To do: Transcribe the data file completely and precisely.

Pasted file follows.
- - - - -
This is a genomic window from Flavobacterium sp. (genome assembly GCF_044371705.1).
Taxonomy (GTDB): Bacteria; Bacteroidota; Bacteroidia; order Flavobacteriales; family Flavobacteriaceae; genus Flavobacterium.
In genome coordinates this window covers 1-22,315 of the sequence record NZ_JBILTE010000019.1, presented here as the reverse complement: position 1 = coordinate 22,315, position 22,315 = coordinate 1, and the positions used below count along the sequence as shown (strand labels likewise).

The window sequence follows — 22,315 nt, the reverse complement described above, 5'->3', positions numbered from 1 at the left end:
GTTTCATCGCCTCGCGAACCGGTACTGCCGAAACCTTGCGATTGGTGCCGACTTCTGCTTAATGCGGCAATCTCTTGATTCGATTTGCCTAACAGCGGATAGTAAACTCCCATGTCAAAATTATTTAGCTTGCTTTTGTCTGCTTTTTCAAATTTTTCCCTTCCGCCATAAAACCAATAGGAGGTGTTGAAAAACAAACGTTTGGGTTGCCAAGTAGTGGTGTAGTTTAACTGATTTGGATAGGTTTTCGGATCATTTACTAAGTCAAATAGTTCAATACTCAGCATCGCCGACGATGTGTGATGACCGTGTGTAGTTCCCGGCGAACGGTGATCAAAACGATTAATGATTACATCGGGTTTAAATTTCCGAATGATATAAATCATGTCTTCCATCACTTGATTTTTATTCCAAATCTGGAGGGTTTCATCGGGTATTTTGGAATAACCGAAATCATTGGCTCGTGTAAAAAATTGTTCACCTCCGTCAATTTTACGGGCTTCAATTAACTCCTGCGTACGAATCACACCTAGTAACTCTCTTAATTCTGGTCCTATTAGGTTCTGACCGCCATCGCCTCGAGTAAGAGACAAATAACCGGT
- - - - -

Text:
This is a genomic window from Flavobacterium sp. (genome assembly GCF_044371705.1).
Taxonomy (GTDB): Bacteria; Bacteroidota; Bacteroidia; order Flavobacteriales; family Flavobacteriaceae; genus Flavobacterium.
In genome coordinates this window covers 1-22,315 of the sequence record NZ_JBILTE010000019.1, presented here as the reverse complement: position 1 = coordinate 22,315, position 22,315 = coordinate 1, and the positions used below count along the sequence as shown (strand labels likewise).

The window sequence follows — 22,315 nt, the reverse complement described above, 5'->3', positions numbered from 1 at the left end:
GTTTCATCGCCTCGCGAACCGGTACTGCCGAAACCTTGCGATTGGTGCCGACTTCTGCTTAATGCGGCAATCTCTTGATTCGATTTGCCTAACAGCGGATAGTAAACTCCCATGTCAAAATTATTTAGCTTGCTTTTGTCTGCTTTTTCAAATTTTTCCCTTCCGCCATAAAACCAATAGGAGGTGTTGAAAAACAAACGTTTGGGTTGCCAAGTAGTGGTGTAGTTTAACTGATTTGGATAGGTTTTCGGATCATTTACTAAGTCAAATAGTTCAATACTCAGCATCGCCGACGATGTGTGATGACCGTGTGTAGTTCCCGGCGAACGGTGATCAAAACGATTAATGATTACATCGGGTTTAAATTTCCGAATGATATAAATCATGTCTTCCATCACTTGATTTTTATTCCAAATCTGGAGGGTTTCATCGGGTATTTTGGAATAACCGAAATCATTGGCTCGTGTAAAAAATTGTTCACCTCCGTCAATTTTACGGGCTTCAATTAACTCCTGCGTACGAATCACACCTAGTAACTCTCTTAATTCTGGTCCTATTAGGTTCTGACCGCCATCGCCTCGAGTAAGAGACAAATAACCGGT